What the film does well is to provide destabilising ambiguities that challenge a straightforward reading. When Barack Obama is seen on television boasting of his country’s “moral stature” and asserting, “America doesn’t torture,” Maya and Jessica exchange mockingly incredulous looks. And while the storming of Bin Laden’s compound by Navy Seals is edited and shot for maximum tension, the gung-ho aspect is offset by telling details, such as the shot of an entire double bed occupied by freshly orphaned children or, as we might call them, “guaranteed candidates for radicalisation”.

Late in the film, Maya is asked what else she has done in her career besides pursuing Bin Laden. “Nothing,” she says plainly. “I’ve done nothing else.” The picture asks: given what was lost in the process, was it worth it?

Jessica Chastain as Maya, the rookie CIA agent hunting Osama Bin Laden in Kathryn Bigelow's "Zero Dark Thirty".

Ryan Gilbey is the New Statesman's film critic. He is also the author of It Don't Worry Me (Faber), about 1970s US cinema, and a study of Groundhog Day in the "Modern Classics" series (BFI Publishing). He was named reviewer of the year in the 2007 Press Gazette awards.

This article first appeared in the 28 January 2013 issue of the New Statesman, After Chavez

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Why do the words “soup, swoop, loop de loop” come to mind every time I lift a spoon to my lips?

It’s all thanks to Barry and Anita.

A while ago I was lending a friend the keys to our house. We keep spare keys in a ceramic pot I was given years ago by someone who made it while on an art-school pottery course. “That’s er . . . quite challenging,” the friend said of the pot.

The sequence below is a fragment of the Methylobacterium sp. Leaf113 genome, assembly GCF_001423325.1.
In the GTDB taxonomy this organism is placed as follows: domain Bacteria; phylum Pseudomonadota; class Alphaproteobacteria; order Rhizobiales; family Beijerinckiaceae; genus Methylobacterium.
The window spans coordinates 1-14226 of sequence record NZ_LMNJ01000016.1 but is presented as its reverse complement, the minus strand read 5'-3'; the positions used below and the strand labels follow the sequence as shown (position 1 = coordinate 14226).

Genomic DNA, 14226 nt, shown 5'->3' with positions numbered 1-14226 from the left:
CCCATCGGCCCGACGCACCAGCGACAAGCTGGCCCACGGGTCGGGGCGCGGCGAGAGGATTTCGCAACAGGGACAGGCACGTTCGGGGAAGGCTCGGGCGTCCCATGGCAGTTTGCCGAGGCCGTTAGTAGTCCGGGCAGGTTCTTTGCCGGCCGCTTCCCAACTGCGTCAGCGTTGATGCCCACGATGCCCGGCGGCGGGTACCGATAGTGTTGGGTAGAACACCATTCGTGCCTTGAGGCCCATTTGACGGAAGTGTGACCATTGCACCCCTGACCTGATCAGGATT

“Is it?” I replied. “I’d stopped noticing how ugly it is.”

“Then it’s a grunty,” she said.

“A what?” I asked.

“A grunty. It’s something you have in your house that’s hideous and useless but you’ve stopped noticing it completely, so it’s effectively invisible.”

I was much taken with this idea and realised that as well as “grunties” there are also “gruntyisms”: things you say or do, though the reason why you say or do them has long since been forgotten. For example, every time we drink soup my wife and I say the same thing, uttered in a strange monotone: we say, “Soup, swoop, loop de loop.” How we came to say “soup, swoop, loop de loop” came about like this.

For a married couple, the years between your mid-thirties and your late forties might be seen as the decade of the bad dinner party. You’re no longer looking for a partner, so the hormonal urge to visit crowded bars has receded, but you are still full of energy so you don’t want to stay in at night, either. Instead, you go to dinner parties attended by other couples you don’t necessarily like that much.

One such couple were called Barry and Anita. Every time we ate at their house Barry would make soup, and when serving it he would invariably say, “There we are: soup, swoop, loop de loop.” After the dinner party, as soon as we were in the minicab going home, me and Linda would start drunkenly talking about what an arse Barry was, saying to each other, in a high-pitched, mocking imitation of his voice: “Please do have some more of this delicious soup, swoop, loop de loop.” Then we’d collapse against each other laughing, convincing the Algerian or Bengali taxi driver once again of the impenetrability and corruption of Western society.

Pretty soon whenever we had soup at home, Linda and I would say to each other, “Soup, swoop, loop de loop,” at first still ridiculing Barry, but eventually we forgot why we were saying it and it became part of the private language every couple develop, employed long after we’d gratefully ceased having soupy dinners with Barry and Anita.

In the early Nineties we had an exchange student staying with us for a year, a Maori girl from the Cook Islands in the southern Pacific. When she returned home she took the expression “soup, swoop, loop de loop” with her and spread it among her extended family, until finally the phrase appeared in an anthropological dissertation: “ ‘Soup swoop, loop de loop.’ Shamanistic Incantations in Rarotongan Food Preparation Rituals” – University of Topeka, 2001. 

This article first appeared in the 21 July 2016 issue of the New Statesman, The English Revolt